Competition Law and Policy in Japan and the EU
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Competition Law and Policy in Japan and the EU

Etsuko Kameoka

This exciting new book embarks on a comparative analysis of competition law and policy in Japan and the EU. It provides a clear and carefully researched exposition of the differences between the relevant rules, systems and underlying ideas of the two jurisdictions, together with the relevant historical backgrounds.
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Chapter 3: Legal structure and enforcement

Etsuko Kameoka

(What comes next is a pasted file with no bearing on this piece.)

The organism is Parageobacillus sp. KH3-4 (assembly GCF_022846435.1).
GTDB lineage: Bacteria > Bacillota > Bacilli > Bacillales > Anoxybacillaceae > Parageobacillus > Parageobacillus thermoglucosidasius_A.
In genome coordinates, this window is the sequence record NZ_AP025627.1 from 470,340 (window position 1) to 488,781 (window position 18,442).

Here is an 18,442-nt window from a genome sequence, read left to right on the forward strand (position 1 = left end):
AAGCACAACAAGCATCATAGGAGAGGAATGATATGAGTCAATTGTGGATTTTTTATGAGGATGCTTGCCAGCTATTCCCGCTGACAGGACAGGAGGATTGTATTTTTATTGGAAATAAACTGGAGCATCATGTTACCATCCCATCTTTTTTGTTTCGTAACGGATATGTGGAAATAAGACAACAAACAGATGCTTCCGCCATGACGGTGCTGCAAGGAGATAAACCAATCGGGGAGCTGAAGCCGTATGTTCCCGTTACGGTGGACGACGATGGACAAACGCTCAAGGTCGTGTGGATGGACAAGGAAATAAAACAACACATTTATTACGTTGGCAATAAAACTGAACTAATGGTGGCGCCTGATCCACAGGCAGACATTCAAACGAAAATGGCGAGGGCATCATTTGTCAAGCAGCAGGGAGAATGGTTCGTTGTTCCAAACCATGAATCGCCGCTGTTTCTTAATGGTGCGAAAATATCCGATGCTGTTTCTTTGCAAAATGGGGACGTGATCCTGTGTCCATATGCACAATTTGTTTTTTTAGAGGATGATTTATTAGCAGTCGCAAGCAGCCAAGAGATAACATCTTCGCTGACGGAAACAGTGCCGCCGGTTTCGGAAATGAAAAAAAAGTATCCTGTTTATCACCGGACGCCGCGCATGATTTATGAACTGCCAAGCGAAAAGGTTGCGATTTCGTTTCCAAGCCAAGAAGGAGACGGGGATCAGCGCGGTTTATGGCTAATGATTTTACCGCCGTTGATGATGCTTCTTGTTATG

The official name of the main legislation of the Japanese competition law is the ëAct on Prohibition of Private Monopolization and Maintenance of Fair Tradeí, and its interpretation and enforcement are supported by various rules, including Guidelines and administrative law provisions. But the Japanese competition law is commonly called the Antimonopoly Act (dokusen kinshi ho in Japanese, or its often used abbreviated form dokkin ho). By contrast, the competition laws of major foreign jurisdictions, including the EU, are referred as to Kyoso ho, which literally means ëcompetition lawí ñ except for US antitrust law, which is referred to simply as antitrust. Although the term ëcompetition lawí is becoming more popular in Japan too, it seems unlikely that the familiar expression of ëAntimonopoly Actí could be replaced by ëCompetition Lawí any time soon. In this regard, the existence of the AMA has been already widely acknowledged and rooted in Japanís public space, whereas in the EU, competition law ñ despite its long history ñ is not an area of law commonly known to the general public, at least not in all the Member States. Although the AMA was adopted following the US model, the structure of the AMA provisions does not look similar to that of the relevant US legislation. The original AMA was drafted with the contribution of US specialists who incorporated Western ideas of competition into the Japanese economic system. Although the AMA has been revised several times, its structure has not radically changed since its adoption in 1947.

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